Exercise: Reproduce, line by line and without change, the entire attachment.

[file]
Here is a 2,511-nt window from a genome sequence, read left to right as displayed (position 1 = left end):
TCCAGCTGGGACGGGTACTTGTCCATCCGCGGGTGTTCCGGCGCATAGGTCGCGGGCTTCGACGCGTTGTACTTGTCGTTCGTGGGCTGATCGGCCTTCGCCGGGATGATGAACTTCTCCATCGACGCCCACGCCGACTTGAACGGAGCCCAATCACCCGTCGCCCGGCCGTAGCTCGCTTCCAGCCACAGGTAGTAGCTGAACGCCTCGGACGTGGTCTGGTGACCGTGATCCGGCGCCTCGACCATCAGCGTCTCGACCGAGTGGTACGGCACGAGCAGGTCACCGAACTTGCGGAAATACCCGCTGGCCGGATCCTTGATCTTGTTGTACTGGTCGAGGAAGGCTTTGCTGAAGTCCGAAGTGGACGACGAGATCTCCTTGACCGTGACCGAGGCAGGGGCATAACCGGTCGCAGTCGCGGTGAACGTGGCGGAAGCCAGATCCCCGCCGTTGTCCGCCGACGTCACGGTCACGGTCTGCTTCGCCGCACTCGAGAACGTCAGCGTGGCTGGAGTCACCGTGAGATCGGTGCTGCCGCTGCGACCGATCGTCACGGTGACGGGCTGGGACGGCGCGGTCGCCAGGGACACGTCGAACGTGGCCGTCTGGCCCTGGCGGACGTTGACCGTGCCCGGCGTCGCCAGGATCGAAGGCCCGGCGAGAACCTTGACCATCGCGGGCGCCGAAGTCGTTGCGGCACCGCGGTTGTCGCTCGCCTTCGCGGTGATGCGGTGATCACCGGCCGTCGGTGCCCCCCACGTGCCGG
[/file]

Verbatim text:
Here is a 2,511-nt window from a genome sequence, read left to right as displayed (position 1 = left end):
TCCAGCTGGGACGGGTACTTGTCCATCCGCGGGTGTTCCGGCGCATAGGTCGCGGGCTTCGACGCGTTGTACTTGTCGTTCGTGGGCTGATCGGCCTTCGCCGGGATGATGAACTTCTCCATCGACGCCCACGCCGACTTGAACGGAGCCCAATCACCCGTCGCCCGGCCGTAGCTCGCTTCCAGCCACAGGTAGTAGCTGAACGCCTCGGACGTGGTCTGGTGACCGTGATCCGGCGCCTCGACCATCAGCGTCTCGACCGAGTGGTACGGCACGAGCAGGTCACCGAACTTGCGGAAATACCCGCTGGCCGGATCCTTGATCTTGTTGTACTGGTCGAGGAAGGCTTTGCTGAAGTCCGAAGTGGACGACGAGATCTCCTTGACCGTGACCGAGGCAGGGGCATAACCGGTCGCAGTCGCGGTGAACGTGGCGGAAGCCAGATCCCCGCCGTTGTCCGCCGACGTCACGGTCACGGTCTGCTTCGCCGCACTCGAGAACGTCAGCGTGGCTGGAGTCACCGTGAGATCGGTGCTGCCGCTGCGACCGATCGTCACGGTGACGGGCTGGGACGGCGCGGTCGCCAGGGACACGTCGAACGTGGCCGTCTGGCCCTGGCGGACGTTGACCGTGCCCGGCGTCGCCAGGATCGAAGGCCCGGCGAGAACCTTGACCATCGCGGGCGCCGAAGTCGTTGCGGCACCGCGGTTGTCGCTCGCCTTCGCGGTGATGCGGTGATCACCGGCCGTCGGTGCCCCCCACGTGCCGG